Despite its improbable title, "Buzzed" is a serious book about psychoactive drugs; the title is street argot for the way a drug is supposed to make its user feel. In fact "The Buzz" for each agent or class of agents is described in a paragraph located just after they are introduced.
"Buzzed" was written by two pharmacologists (Kuhn and Wilson) and a psychologist (Swartzwalder) from the Duke University Medical School. They were prompted by the dearth of accurate modern information available to adolescents and their parents, faced with the drug temptations now part of any journey through adolescence in our society. They have tried to include an overview of the latest information on receptors, neurotransmitters, and of recently enhanced understanding of electrochemical and neurohumoral mechanisms of drug action on specific neural structures. The main thrust of the book, however, is a systematic consideration of all drugs, including inhalants, caffeine, nicotine and alcohol as well as the numerous herbs, alkaloids and synthetic analogues on the current menu of drugs used recreationally.
If the desire to produce a drug handbook sounds reminiscent of Edward Brecher's 1972 "Licit and Illicit Drugs," it should. The major difference is that in the process of researching and writing his book, Brecher clearly became intrigued with the history and ramifications of U.S. drug policy and produced a landmark study of those aspects, one which is still indispensable to anyone interested in drug policy. The present authors seem, with the single exception of marijuana, to be studiously disinterested in either the genesis of, or rationale for, American drug policy.
In their introduction, they refer to their own crash courses on current drug laws from a federal judge and a federal prosecutor. Their last chapter is entirely devoted to a practical consideration of legal issues which surround the possession and use of illegal drugs.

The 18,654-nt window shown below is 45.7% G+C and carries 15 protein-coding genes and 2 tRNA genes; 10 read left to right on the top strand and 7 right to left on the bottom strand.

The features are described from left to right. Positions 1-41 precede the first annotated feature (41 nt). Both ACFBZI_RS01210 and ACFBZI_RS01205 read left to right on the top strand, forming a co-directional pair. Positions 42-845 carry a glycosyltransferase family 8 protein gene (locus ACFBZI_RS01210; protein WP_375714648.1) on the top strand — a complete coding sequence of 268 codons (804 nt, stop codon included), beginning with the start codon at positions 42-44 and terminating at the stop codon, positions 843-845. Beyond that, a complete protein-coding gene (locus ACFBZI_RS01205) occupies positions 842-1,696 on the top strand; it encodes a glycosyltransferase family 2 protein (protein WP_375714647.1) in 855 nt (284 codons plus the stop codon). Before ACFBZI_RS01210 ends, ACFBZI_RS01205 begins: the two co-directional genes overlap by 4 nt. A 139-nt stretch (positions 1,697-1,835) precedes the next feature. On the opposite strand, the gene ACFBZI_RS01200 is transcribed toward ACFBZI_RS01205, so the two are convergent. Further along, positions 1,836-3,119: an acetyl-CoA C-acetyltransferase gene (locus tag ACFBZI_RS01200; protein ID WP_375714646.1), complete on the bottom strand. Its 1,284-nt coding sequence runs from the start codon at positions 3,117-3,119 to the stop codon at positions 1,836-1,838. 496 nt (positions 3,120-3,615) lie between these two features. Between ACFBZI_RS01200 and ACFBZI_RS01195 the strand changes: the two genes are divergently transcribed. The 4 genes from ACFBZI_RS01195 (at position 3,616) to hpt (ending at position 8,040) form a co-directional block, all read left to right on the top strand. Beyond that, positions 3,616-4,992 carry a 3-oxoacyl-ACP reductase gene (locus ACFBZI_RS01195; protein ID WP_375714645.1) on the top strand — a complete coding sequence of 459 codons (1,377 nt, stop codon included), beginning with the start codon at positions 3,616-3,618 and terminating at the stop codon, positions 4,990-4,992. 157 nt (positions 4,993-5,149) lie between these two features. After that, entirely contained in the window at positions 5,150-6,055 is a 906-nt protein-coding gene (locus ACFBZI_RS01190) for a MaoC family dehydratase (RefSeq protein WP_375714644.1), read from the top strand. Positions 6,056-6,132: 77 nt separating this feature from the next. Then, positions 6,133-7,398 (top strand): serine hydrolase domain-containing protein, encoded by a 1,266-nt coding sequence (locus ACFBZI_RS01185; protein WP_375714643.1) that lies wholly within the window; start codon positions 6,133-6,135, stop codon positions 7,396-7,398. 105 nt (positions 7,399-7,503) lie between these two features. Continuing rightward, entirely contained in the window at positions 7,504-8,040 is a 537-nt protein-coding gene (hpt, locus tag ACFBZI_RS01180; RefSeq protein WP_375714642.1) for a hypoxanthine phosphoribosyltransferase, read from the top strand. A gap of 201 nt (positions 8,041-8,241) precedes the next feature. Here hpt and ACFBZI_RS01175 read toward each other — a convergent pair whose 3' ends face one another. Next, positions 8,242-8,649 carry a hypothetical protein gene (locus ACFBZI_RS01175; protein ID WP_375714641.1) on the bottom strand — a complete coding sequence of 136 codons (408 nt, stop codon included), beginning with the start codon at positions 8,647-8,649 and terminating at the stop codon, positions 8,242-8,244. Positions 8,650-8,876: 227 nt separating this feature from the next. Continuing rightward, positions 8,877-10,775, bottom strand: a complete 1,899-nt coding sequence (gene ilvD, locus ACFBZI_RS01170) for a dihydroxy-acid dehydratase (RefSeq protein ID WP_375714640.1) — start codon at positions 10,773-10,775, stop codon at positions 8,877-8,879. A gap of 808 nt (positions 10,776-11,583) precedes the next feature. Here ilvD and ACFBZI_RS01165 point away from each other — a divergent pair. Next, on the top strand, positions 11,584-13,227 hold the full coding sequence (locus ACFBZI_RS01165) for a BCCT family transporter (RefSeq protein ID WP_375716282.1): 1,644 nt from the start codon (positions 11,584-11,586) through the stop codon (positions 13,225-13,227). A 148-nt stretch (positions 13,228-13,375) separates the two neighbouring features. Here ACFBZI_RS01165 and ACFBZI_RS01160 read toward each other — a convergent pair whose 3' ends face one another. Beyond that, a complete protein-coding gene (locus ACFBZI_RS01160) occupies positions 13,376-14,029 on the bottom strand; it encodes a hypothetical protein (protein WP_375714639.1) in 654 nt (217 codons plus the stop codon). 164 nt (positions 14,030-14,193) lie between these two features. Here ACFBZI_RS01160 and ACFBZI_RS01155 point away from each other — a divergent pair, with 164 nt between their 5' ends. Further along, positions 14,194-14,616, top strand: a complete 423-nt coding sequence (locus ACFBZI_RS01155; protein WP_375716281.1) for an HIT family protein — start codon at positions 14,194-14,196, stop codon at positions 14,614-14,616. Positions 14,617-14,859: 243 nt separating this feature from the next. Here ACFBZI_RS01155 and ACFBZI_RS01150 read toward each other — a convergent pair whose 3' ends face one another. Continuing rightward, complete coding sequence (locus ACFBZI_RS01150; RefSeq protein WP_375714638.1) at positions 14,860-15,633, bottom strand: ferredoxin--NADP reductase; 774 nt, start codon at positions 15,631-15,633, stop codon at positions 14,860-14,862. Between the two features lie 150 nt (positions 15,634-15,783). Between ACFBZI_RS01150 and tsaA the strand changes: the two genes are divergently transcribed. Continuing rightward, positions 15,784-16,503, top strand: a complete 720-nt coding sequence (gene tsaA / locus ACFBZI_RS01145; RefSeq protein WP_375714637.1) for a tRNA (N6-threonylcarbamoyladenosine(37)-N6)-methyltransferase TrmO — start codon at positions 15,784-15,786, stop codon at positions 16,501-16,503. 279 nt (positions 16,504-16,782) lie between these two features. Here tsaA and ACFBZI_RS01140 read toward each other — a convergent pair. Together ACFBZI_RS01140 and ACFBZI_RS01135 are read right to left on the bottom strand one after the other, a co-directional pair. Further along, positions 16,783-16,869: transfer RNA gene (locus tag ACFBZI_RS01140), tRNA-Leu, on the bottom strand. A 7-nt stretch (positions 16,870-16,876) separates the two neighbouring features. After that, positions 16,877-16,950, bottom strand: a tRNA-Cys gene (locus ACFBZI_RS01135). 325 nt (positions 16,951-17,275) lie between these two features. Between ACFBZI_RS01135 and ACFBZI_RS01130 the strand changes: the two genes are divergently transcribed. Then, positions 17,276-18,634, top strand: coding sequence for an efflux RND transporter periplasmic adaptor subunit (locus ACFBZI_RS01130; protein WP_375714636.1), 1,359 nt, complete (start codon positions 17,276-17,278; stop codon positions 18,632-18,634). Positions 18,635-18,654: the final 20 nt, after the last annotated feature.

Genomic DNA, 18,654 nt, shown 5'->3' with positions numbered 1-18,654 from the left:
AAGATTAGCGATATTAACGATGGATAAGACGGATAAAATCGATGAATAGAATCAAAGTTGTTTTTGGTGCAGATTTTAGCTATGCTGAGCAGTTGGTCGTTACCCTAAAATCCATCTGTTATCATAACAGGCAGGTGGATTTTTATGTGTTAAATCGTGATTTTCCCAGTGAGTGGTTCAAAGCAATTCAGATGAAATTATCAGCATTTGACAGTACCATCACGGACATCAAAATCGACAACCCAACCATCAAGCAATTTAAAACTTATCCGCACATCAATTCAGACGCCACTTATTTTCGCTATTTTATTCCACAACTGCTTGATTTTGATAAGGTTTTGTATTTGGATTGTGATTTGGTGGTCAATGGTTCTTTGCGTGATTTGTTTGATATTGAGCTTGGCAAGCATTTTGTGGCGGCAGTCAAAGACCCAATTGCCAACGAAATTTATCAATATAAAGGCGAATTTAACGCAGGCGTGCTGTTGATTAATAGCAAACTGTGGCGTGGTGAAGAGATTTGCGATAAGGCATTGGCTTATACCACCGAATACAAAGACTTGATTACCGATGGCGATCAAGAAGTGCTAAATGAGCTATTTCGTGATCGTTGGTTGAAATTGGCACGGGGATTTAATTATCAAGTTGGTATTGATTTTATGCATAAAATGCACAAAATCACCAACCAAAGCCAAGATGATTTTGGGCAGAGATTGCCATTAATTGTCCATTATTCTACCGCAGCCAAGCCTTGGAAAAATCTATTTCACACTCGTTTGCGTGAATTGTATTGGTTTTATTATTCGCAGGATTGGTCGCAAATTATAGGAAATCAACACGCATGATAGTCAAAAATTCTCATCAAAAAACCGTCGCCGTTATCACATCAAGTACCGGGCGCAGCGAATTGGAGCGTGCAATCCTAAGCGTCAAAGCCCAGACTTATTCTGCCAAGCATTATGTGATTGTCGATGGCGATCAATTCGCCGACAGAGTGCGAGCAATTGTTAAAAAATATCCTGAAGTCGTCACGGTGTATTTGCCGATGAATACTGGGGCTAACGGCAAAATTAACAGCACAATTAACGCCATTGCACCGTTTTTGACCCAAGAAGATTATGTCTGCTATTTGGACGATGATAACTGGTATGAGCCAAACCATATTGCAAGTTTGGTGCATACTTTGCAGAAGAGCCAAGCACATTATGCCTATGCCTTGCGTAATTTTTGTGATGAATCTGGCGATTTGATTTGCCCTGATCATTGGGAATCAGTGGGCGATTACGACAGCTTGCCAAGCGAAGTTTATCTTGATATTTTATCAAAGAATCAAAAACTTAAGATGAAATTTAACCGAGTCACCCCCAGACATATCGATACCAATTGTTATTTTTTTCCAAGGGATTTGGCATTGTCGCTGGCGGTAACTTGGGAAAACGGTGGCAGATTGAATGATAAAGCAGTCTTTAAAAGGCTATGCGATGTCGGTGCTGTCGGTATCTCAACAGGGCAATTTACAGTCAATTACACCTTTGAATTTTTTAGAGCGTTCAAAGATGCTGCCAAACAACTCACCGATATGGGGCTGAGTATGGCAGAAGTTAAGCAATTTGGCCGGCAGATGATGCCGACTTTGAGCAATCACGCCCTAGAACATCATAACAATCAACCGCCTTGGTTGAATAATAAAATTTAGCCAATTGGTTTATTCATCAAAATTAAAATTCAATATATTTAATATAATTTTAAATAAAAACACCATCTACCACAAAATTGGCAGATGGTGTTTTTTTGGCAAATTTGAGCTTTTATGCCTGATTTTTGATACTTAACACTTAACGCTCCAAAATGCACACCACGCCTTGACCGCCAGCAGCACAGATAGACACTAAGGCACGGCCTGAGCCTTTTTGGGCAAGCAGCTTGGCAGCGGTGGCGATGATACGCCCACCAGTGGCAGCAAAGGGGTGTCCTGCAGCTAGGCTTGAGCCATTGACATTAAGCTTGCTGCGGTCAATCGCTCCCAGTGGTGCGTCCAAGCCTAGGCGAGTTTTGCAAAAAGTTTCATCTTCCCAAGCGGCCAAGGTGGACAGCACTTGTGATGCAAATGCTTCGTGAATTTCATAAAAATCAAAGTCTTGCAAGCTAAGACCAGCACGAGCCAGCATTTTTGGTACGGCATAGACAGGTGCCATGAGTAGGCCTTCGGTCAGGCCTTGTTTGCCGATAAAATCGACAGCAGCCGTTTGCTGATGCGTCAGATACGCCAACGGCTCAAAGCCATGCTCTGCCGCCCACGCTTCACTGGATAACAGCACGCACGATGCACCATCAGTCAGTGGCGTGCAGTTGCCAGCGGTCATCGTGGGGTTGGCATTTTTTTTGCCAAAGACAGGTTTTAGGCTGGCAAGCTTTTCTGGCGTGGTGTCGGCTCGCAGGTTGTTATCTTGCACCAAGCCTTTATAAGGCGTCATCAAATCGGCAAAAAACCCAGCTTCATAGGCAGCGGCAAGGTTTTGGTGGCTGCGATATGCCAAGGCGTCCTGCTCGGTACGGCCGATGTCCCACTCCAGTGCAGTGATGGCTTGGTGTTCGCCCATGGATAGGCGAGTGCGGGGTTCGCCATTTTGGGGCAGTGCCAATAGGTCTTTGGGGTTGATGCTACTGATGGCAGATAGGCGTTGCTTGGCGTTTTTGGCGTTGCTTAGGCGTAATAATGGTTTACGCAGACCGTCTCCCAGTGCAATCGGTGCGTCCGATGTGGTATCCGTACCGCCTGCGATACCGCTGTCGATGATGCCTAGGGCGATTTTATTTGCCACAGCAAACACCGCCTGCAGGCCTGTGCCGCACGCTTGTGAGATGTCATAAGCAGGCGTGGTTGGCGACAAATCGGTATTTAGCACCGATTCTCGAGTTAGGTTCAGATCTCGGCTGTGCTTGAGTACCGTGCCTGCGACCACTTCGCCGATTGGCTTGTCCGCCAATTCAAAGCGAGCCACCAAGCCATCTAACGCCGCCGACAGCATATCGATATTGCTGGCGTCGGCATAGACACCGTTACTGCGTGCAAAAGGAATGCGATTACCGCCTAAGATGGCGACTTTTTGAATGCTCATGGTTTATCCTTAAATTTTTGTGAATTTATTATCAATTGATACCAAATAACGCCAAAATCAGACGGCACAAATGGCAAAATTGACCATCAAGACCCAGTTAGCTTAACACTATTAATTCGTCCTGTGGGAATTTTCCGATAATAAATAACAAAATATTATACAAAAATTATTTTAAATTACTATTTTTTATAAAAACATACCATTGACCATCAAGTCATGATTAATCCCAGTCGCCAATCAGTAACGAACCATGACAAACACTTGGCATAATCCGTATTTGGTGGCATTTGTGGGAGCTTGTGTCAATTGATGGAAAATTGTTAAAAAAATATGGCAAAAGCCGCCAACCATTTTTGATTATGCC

The book is written in no-nonsense narrative prose which commendably simplifies complex neurochemistry without unduly sacrificing accuracy. The chapters on the brain ("Brain Basics") and on drug mechanisms ("Drug Basics") are well done, but badly misplaced, coming at the very end of the book, just before the last two chapters on addiction and legal issues. Reading them first would enhance the pharmacologically challenged reader's ability to understand the material on specific drugs.
The major deficiency of the book may be due to the authors' lack of acquaintance with the criminal drug market. It does not address risk associated with how and where drugs are consumed. In "Buzzed," the parenteral route is barely discussed, and when it is, the issue of AIDS transmission is only tangentially addressed. Intravenous drug use is barely mentioned and Hepatitis C is not mentioned at all. Omission of this basic information from a handbook is simply unacceptable.
In summary, a worthwhile modern treatment of the range of psychoactive drugs, a good update on neuropharmacology for the layman -- however, glaringly deficient on the hazards of parenteral use and clueless on policy.